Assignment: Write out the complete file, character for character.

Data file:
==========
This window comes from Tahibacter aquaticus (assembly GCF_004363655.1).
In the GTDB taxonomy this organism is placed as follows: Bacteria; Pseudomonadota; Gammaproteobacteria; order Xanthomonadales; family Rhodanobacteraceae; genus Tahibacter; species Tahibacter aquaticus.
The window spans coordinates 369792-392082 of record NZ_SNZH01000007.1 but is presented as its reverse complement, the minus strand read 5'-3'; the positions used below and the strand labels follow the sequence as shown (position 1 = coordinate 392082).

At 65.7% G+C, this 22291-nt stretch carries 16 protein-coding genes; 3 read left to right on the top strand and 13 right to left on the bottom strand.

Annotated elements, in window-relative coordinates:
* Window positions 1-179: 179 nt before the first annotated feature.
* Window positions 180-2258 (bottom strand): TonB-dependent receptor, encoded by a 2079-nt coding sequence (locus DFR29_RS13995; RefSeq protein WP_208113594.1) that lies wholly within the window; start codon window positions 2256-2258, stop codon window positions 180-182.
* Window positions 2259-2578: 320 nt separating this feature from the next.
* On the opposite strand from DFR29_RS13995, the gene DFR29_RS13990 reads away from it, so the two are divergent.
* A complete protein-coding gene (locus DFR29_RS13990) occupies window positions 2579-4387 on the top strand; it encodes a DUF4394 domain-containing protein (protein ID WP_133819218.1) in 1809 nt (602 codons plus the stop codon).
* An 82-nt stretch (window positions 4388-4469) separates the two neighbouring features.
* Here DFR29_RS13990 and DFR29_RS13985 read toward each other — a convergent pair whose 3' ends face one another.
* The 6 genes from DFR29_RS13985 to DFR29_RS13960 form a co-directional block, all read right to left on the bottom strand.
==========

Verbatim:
This window comes from Tahibacter aquaticus (assembly GCF_004363655.1).
In the GTDB taxonomy this organism is placed as follows: Bacteria; Pseudomonadota; Gammaproteobacteria; order Xanthomonadales; family Rhodanobacteraceae; genus Tahibacter; species Tahibacter aquaticus.
The window spans coordinates 369792-392082 of record NZ_SNZH01000007.1 but is presented as its reverse complement, the minus strand read 5'-3'; the positions used below and the strand labels follow the sequence as shown (position 1 = coordinate 392082).

At 65.7% G+C, this 22291-nt stretch carries 16 protein-coding genes; 3 read left to right on the top strand and 13 right to left on the bottom strand.

Annotated elements, in window-relative coordinates:
* Window positions 1-179: 179 nt before the first annotated feature.
* Window positions 180-2258 (bottom strand): TonB-dependent receptor, encoded by a 2079-nt coding sequence (locus DFR29_RS13995; RefSeq protein WP_208113594.1) that lies wholly within the window; start codon window positions 2256-2258, stop codon window positions 180-182.
* Window positions 2259-2578: 320 nt separating this feature from the next.
* On the opposite strand from DFR29_RS13995, the gene DFR29_RS13990 reads away from it, so the two are divergent.
* A complete protein-coding gene (locus DFR29_RS13990) occupies window positions 2579-4387 on the top strand; it encodes a DUF4394 domain-containing protein (protein ID WP_133819218.1) in 1809 nt (602 codons plus the stop codon).
* An 82-nt stretch (window positions 4388-4469) separates the two neighbouring features.
* Here DFR29_RS13990 and DFR29_RS13985 read toward each other — a convergent pair whose 3' ends face one another.
* The 6 genes from DFR29_RS13985 to DFR29_RS13960 form a co-directional block, all read right to left on the bottom strand.